A dowdy university instructor Isa is an inattentive husband to his younger, TV-business wife Bahar. Self-absorbed and selfish, Isa only communicates in the most rudimentary way, while she, similarly, detaches into crying jags and juvenile behavior.
This is a movie within movie, which is almost recursive, i.e., the movie inside looks like director Ceylan's previous movie, Kasaba. It is about the movie director, Muzaffer, going back to ... See full summary »
A short, silent, black and white story about life, survival, death; animals, objects, trees; young and old. It is mostly an aggregation of a bunch of good photos which is not surprising for Ceylan who is also a photographer.
Sinai returns from his study in the city of Canakkale to his parents' home in the small rural town of Can. He hopes to publish a book of essays and short stories. But his teacher father ... See full summary »
Nuri Bilge Ceylan
Nuri Bilge Ceylan,
A man's life, thoughts, feelings and his very own darkness... Adapted from Dostoevsky's novel "Notes from Undergroud", Demirkubuz follows Muharrem as he gets himself invited to a party ... See full summary »
Mahmut, a 40 year old independent photographer, is a "village boy made good" at least professionally in the big city - Istanbul in this case. After his wife leaves him, he falls into an existential crisis. Then comes his cousin Yusuf, who left his native village after a local factory closed down, effectively unemploying over half the local men. He looks to Istanbul for salvation: a job on board a ship sailing abroad, at once exciting and crucial to supporting his family in the desperately poor village. The distance between the two men is apparent at once, and becomes increasingly pronounced. Whereas Mahmut is adusted to big city life and suffers from many of its neuroses, Yusuf is a lonely, excentric country worker with annoying nervous and hygienic habits, and a sick mother back home he must somehow support. This intimate drama was filmed in the director's apartment in Istanbul, using all his furniture, appliances, rooms, car and so on as the film's props. The actor playing Yusuf is ...Written by
In an interview, director Nuri Bilge Ceylan says that he actually didn't have any idea of shooting Yusuf's outdoor scenes in a snowy Istanbul. However, Ceylan woke up one day and saw that the city was covered in snow, so he decided to shoot those scenes that day. See more »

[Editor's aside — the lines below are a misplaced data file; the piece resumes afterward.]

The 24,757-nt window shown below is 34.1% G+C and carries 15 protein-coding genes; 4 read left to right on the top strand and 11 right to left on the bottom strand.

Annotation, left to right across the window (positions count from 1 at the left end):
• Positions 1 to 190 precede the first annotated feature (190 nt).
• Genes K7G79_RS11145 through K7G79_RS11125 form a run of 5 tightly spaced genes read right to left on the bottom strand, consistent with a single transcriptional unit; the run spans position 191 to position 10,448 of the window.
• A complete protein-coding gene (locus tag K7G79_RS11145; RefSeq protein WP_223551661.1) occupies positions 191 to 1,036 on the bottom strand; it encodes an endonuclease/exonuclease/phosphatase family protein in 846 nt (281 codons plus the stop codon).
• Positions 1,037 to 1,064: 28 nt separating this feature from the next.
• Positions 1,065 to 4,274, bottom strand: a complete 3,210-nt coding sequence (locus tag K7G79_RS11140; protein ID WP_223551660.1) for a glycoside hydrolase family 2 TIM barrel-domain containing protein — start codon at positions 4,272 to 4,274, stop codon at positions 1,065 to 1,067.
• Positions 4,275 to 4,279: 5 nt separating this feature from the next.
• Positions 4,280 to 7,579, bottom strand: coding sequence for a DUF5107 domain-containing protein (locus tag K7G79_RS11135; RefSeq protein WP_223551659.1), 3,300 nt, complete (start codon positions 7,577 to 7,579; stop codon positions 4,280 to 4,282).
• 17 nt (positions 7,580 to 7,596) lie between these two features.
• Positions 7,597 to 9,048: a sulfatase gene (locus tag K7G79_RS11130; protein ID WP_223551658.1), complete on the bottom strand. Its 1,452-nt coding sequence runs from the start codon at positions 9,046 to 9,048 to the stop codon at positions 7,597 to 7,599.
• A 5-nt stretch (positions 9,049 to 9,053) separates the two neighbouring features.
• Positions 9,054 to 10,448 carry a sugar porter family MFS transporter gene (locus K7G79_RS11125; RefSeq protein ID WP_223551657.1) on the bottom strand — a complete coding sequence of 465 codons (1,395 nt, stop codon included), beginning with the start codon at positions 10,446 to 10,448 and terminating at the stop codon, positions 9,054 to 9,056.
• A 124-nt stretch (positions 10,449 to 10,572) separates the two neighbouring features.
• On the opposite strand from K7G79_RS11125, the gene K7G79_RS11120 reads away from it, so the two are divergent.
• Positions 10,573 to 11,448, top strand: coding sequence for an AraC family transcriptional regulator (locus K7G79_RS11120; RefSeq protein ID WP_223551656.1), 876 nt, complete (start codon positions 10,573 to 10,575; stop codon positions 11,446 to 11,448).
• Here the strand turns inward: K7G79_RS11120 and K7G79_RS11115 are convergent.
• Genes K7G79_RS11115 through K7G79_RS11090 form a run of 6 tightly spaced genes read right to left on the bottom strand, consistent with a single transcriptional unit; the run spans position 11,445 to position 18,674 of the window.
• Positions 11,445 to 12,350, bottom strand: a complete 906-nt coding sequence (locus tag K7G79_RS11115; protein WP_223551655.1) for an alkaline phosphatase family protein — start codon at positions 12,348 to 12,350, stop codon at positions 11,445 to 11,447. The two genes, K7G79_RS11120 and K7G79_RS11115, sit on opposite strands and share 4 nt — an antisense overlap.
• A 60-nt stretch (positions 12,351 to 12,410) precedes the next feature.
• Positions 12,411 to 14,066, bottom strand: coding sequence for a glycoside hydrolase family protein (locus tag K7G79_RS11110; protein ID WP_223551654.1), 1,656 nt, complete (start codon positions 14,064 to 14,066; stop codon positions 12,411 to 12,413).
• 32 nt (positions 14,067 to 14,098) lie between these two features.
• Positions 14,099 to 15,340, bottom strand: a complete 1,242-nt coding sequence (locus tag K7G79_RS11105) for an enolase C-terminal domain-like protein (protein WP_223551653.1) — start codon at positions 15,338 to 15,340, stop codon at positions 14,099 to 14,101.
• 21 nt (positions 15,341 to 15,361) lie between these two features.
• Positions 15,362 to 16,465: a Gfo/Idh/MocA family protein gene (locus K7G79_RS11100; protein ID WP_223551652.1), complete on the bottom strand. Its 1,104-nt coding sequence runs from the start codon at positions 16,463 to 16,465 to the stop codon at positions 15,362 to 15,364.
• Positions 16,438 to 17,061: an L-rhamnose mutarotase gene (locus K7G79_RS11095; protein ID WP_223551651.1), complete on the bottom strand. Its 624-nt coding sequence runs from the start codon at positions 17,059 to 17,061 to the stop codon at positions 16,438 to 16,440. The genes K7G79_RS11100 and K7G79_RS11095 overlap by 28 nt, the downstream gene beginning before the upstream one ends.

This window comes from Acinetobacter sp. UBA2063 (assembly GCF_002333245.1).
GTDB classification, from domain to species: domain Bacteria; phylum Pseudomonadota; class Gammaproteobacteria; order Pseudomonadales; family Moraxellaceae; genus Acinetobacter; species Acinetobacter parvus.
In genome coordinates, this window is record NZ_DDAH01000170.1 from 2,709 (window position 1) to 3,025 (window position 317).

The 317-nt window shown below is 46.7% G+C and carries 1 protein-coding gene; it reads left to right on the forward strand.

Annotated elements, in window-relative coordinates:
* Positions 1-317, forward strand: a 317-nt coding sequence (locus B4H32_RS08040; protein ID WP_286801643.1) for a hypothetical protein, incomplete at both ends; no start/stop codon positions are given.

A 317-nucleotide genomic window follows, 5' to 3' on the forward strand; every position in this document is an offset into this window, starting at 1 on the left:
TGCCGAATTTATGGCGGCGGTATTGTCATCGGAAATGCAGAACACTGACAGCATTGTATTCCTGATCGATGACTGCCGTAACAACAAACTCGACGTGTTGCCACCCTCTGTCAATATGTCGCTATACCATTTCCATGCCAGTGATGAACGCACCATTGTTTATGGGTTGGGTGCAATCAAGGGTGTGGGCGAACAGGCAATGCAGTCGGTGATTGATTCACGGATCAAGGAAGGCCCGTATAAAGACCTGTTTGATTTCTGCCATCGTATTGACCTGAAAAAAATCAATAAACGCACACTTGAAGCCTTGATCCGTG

Reading some of the other reviews of this film, i was reminded of both good and not so good aspects of it. But overall, i have to say it is one of the better films i have seen from any number of genres or countries recently. More than anything else, it avoided many of the typical traps of more recent international cinema, like taking nice pictures of landscapes or being 'hip', 'fun' or imitating American films like pulp fiction. The film is unique in many ways. For one thing, it is a film about relationships in which sex plays no role (unusual, especially for foreign films). It is also a film about two men's relationship to each other (also unusual - not a 'buddy film', no homosexual tension, no ego/phallic competition). It uses little dialogue, but communicates a tremendous amount. It is a simple story, yet full of complex details which are easily understood by any human being and universal in their relevance. I did not find the film dark or depressing (everything would seem this way if you watch Hollywood happy ending films all the time), but rather a true reflection of human emotions. For instance, in the scene where Mahmut realizes his cousin is gone is you see both his feeling of relief, that the cousin is gone and yet regret, that he pushed him away. Who has not felt such ambivalence - when losing a friend or lover, or in some other situation? It's rare to get these kinds of real human emotions displayed on film in a non-cliché way. As far as culture is concerned, or this being a Turkish film, i feel it strikes the very difficult balance between being a 'Turkish' film - about realities which more apply to that place (the greater struggle to make it in a Turkish city versus a European one; the greater contrast between country and city), and a universal, human story which didn't necessarily have to be set in Turkey. In this day and age where people around the world are consuming culture and fetishizing it, this film does not try to entice us as 'Turkish', nor does it try to communicate it as a 'harsh reality', or 'that's how Turkey/Istanbul IS'. And yet the cultural elements are there. I think the comparison to 'lost in translation' that somebody made is quite good. Everyone, at least in the US, was raving about that film. I personally thought it was mediocre at best. It was well put by someone as a vague story which supposedly was supposed to deal with 'disorientation' that happens to people living or traveling overseas. Even if the film was supposed to be humorous, the characters and their motivations or crises were never clear (even for a 'lighter' film or comedy, this is necessary). And i found myself being treated to a typically 'orientalist' story of the alienated Amerian overseas. Going back to 'Distant', as for the idea that this is bad acting, or too slow, or has no plot, I'm sorry but people who say this know nothing about film making and maybe nothing about being human, no offense. You do not have to be a film aficionado or cultural connoisseur to appreciate this film. This film will be two hours of your time well spent!
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